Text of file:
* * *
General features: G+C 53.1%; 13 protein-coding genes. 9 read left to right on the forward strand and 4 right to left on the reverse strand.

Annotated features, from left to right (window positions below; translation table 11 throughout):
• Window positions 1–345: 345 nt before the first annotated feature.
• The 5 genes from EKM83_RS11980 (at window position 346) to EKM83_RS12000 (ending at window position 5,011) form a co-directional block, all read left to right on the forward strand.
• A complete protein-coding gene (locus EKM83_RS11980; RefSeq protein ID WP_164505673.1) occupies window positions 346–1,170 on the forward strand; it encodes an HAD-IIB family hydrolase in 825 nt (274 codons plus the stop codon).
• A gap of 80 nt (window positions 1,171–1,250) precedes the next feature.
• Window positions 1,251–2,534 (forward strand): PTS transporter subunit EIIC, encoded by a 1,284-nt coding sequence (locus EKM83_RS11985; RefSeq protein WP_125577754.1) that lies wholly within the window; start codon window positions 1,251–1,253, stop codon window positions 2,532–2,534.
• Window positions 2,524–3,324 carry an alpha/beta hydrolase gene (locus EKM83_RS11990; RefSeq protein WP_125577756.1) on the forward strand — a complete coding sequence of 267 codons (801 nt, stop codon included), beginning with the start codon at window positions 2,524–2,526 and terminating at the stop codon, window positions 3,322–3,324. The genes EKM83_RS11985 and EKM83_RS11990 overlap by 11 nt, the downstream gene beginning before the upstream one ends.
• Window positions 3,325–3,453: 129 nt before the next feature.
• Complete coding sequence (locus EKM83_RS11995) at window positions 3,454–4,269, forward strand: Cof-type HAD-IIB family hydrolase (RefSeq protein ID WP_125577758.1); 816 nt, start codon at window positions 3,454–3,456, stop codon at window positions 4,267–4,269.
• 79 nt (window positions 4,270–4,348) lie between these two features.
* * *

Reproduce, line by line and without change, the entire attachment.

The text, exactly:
General features: G+C 53.1%; 13 protein-coding genes. 9 read left to right on the forward strand and 4 right to left on the reverse strand.

Annotated features, from left to right (window positions below; translation table 11 throughout):
• Window positions 1–345: 345 nt before the first annotated feature.
• The 5 genes from EKM83_RS11980 (at window position 346) to EKM83_RS12000 (ending at window position 5,011) form a co-directional block, all read left to right on the forward strand.
• A complete protein-coding gene (locus EKM83_RS11980; RefSeq protein ID WP_164505673.1) occupies window positions 346–1,170 on the forward strand; it encodes an HAD-IIB family hydrolase in 825 nt (274 codons plus the stop codon).
• A gap of 80 nt (window positions 1,171–1,250) precedes the next feature.
• Window positions 1,251–2,534 (forward strand): PTS transporter subunit EIIC, encoded by a 1,284-nt coding sequence (locus EKM83_RS11985; RefSeq protein WP_125577754.1) that lies wholly within the window; start codon window positions 1,251–1,253, stop codon window positions 2,532–2,534.
• Window positions 2,524–3,324 carry an alpha/beta hydrolase gene (locus EKM83_RS11990; RefSeq protein WP_125577756.1) on the forward strand — a complete coding sequence of 267 codons (801 nt, stop codon included), beginning with the start codon at window positions 2,524–2,526 and terminating at the stop codon, window positions 3,322–3,324. The genes EKM83_RS11985 and EKM83_RS11990 overlap by 11 nt, the downstream gene beginning before the upstream one ends.
• Window positions 3,325–3,453: 129 nt before the next feature.
• Complete coding sequence (locus EKM83_RS11995) at window positions 3,454–4,269, forward strand: Cof-type HAD-IIB family hydrolase (RefSeq protein ID WP_125577758.1); 816 nt, start codon at window positions 3,454–3,456, stop codon at window positions 4,267–4,269.
• 79 nt (window positions 4,270–4,348) lie between these two features.